Investment in Lamprell Saudi Arabia LLC ('LSA') has been accounted to nil as share of losses exceed investment value and investment in Maritime Industrial Services Arabia Co. Ltd. ('MISA') has been impaired to nil as a result of impairment review during period ended 31 December 2020.

 

 

10      Trade and other receivables

 

At 30 June

At 31 December

 

2021

2020

 

USD'000

USD'000



 

Trade receivables

44,519

55,275

Other receivables and prepayments

19,346

13,191

Advances to suppliers

299

194

Receivable from related parties

3,799

8,602

 

---------------

---------------

 

67,963

77,262

Less: Provision for impairment losses

(3,280)

(3,372)

 

---------------

---------------

 

64,683

73,890

=========                                               =========

The Group considers that the carrying amount of trade receivables approximates to their fair value.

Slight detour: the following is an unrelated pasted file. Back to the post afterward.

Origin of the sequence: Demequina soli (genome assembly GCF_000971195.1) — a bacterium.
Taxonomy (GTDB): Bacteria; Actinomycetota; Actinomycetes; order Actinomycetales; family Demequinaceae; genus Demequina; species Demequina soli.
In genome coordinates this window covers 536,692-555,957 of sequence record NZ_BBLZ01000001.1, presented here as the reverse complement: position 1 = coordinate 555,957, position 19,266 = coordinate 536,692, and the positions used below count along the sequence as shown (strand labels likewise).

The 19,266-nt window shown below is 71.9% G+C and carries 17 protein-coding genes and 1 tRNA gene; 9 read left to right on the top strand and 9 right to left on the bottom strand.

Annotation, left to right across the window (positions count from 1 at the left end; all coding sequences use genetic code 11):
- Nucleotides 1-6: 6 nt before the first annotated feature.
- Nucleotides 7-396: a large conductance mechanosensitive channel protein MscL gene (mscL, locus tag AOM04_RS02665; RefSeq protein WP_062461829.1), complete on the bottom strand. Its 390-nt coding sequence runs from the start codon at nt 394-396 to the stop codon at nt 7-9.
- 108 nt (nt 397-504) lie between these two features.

11      Contract Assets

 

At 30 June

 

At 31 December

 

2021

2020

 

USD'000

USD'000



 

Contract work in progress

107,883

54,567

Amounts due from customers on contracts

19,098

30,859

 

---------------

---------------

 

 

 

126,981

=======

85,426

=======

12      Cash and bank balances

 

 At 30 June

 At 31 December

 

2021

  2020

 

USD'000

USD'000

(a)  Cash and cash equivalents

 

 

Cash at bank and on hand

27,433

57,625

 

=======

========

(b)  Term and margin deposits

 


Margin/short-term deposits under lien (with original maturity less than three months)

3,907

3,040

Margin deposits - under lien (with original maturity more than three months)

50,412

 

52,600

 

----------------

----------------

Term and margin deposits

54,319

55,640

 

=======

========

Split as follows:



Non-current

5,901

447

Current

48,418

55,193

 

----------------

----------------

Term and margin deposits

54,319